Unconscious bias in the workplace: Overcoming DEI barriers through language learning

Pearson Languages
a group of young business people chatting toether

Reading time: 7.5 minutes

Unconscious bias: it's a quiet murmur in the corridors of our workplaces that can grow into a loud echo, shaping decisions and team dynamics in ways that may go unnoticed. In our collective quest for diversity, equity and inclusion (DEI), recognizing and tackling these biases is not just important—it's essential.

By embarking on this path, we create workplaces where everyone feels valued and heard. If you're an HR professional, a leader, or a diversity consultant, it’s essential to always keep this in mind in every aspect of the workplace. Today, let's explore how language learning can be a valuable ally in breaking down the barriers created by unconscious bias.

Overcoming DEI barriers through language learning
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What is DEI?

DEI—diversity, equity, and inclusion—is a framework for creating fair practices and fostering belongingness within an organization. Diversity is the presence of differences within a given setting, implying that an organization's workforce comprises individuals with various characteristics, such as ethnicity, gender, age, religion, disability, sexual orientation, socio-economic status and cultural background.

Equity seeks to ensure that all individuals have equal opportunities to develop and succeed, which can mean providing specific support and resources tailored to an individual's circumstances. Inclusion is about creating an environment where all employees feel welcomed and valued for their unique contributions.

These three pillars stand strong when we continuously learn and understand one another—and language learning can be an effective tool to achieve this understanding. Let's start by appreciating the broad range of communication styles that different languages and cultures can bring to our workplace conversations.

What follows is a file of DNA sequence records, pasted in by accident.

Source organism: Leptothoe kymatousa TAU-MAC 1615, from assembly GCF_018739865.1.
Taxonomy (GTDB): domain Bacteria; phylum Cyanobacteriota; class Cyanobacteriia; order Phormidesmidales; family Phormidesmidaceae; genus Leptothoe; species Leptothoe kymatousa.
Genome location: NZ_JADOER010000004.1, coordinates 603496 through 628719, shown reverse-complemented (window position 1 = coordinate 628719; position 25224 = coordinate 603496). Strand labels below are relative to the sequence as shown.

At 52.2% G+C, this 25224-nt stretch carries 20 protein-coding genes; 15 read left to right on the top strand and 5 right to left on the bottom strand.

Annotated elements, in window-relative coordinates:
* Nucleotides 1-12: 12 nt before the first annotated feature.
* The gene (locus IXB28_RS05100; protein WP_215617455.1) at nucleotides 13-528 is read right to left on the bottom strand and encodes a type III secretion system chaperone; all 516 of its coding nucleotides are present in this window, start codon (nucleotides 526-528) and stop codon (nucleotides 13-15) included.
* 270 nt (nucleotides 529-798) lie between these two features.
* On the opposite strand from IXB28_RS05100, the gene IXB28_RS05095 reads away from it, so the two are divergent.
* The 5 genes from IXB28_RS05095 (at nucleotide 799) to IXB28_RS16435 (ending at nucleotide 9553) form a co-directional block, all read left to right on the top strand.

The Pew research center examined how people view diversity, equity and inclusion efforts at work. A majority of workers in the United States believe that prioritizing DEI in the workplace is beneficial. However, only a small proportion place significant importance on diversity within their own organization.

Understanding unconscious bias

At its core, unconscious bias refers to the stereotypes that influence our views and actions, often without us even realizing it. These biases can be about anything from race to gender, age, accent, or language proficiency. Left unchecked, they can affect hiring choices, promotions and everyday interactions in the workplace.

Unconscious biases can surreptitiously construct barriers in the workplace, impeding productivity and inclusivity in several critical areas. These biases may lead to preferential treatment during recruitment, favoring candidates who share similarities with the decision-makers rather than those with the best qualifications for the job.

Such biases might also surface in performance evaluations, where the quality of work may be overlooked in favor of subjective perceptions influenced by stereotypes. Beyond hindering individual career progress, unconscious bias can stifle the richness of team collaboration, restricting diverse perspectives that could spark innovation and drive the company forward.